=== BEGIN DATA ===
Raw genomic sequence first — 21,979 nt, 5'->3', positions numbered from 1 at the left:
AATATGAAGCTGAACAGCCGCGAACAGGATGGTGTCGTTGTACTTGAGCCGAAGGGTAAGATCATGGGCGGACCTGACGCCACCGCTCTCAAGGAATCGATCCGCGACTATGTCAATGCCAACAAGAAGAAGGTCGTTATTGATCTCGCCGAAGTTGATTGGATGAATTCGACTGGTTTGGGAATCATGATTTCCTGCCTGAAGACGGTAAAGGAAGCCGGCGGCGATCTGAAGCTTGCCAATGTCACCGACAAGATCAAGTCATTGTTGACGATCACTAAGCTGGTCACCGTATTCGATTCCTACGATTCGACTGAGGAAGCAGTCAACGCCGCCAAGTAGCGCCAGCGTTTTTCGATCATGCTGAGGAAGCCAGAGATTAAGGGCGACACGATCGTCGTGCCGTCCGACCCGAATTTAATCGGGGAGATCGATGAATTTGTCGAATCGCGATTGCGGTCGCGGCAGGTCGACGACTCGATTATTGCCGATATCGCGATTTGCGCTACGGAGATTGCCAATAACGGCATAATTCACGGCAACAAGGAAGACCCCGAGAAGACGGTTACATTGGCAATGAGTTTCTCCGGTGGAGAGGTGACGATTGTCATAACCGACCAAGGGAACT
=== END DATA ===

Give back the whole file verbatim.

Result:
Raw genomic sequence first — 21,979 nt, 5'->3', positions numbered from 1 at the left:
AATATGAAGCTGAACAGCCGCGAACAGGATGGTGTCGTTGTACTTGAGCCGAAGGGTAAGATCATGGGCGGACCTGACGCCACCGCTCTCAAGGAATCGATCCGCGACTATGTCAATGCCAACAAGAAGAAGGTCGTTATTGATCTCGCCGAAGTTGATTGGATGAATTCGACTGGTTTGGGAATCATGATTTCCTGCCTGAAGACGGTAAAGGAAGCCGGCGGCGATCTGAAGCTTGCCAATGTCACCGACAAGATCAAGTCATTGTTGACGATCACTAAGCTGGTCACCGTATTCGATTCCTACGATTCGACTGAGGAAGCAGTCAACGCCGCCAAGTAGCGCCAGCGTTTTTCGATCATGCTGAGGAAGCCAGAGATTAAGGGCGACACGATCGTCGTGCCGTCCGACCCGAATTTAATCGGGGAGATCGATGAATTTGTCGAATCGCGATTGCGGTCGCGGCAGGTCGACGACTCGATTATTGCCGATATCGCGATTTGCGCTACGGAGATTGCCAATAACGGCATAATTCACGGCAACAAGGAAGACCCCGAGAAGACGGTTACATTGGCAATGAGTTTCTCCGGTGGAGAGGTGACGATTGTCATAACCGACCAAGGGAACT